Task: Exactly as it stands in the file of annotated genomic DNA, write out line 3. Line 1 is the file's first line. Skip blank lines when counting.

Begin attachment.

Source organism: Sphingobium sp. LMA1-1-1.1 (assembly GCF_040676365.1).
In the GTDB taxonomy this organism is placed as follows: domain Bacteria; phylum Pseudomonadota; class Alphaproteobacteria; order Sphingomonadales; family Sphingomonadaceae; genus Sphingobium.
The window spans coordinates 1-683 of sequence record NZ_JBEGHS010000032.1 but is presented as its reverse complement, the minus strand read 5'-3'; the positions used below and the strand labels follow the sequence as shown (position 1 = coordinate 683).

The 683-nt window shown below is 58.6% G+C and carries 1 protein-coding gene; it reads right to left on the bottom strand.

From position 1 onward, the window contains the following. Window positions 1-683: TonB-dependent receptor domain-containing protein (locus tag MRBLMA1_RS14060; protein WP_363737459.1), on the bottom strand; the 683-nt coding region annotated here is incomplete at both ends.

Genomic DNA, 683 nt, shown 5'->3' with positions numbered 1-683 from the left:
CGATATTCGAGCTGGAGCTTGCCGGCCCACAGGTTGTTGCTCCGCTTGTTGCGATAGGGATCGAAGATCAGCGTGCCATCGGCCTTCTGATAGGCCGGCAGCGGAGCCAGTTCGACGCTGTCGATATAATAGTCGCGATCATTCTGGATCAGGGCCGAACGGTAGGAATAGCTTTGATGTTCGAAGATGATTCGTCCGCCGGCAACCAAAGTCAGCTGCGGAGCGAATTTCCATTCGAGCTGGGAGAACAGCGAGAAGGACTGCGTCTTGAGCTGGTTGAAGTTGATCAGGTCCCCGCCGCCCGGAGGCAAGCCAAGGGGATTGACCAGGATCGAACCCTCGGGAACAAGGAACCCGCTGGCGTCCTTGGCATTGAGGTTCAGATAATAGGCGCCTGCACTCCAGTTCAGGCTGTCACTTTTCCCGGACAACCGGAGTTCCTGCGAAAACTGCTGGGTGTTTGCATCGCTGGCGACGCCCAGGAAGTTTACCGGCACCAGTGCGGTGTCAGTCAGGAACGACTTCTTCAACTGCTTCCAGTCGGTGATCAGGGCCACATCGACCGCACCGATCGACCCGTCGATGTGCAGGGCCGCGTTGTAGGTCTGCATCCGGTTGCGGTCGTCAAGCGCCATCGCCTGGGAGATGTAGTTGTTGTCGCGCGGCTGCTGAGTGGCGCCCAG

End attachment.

The window spans coordinates 1-683 of sequence record NZ_JBEGHS010000032.1 but is presented as its reverse complement, the minus strand read 5'-3'; the positions used below and the strand labels follow the sequence as shown (position 1 = coordinate 683).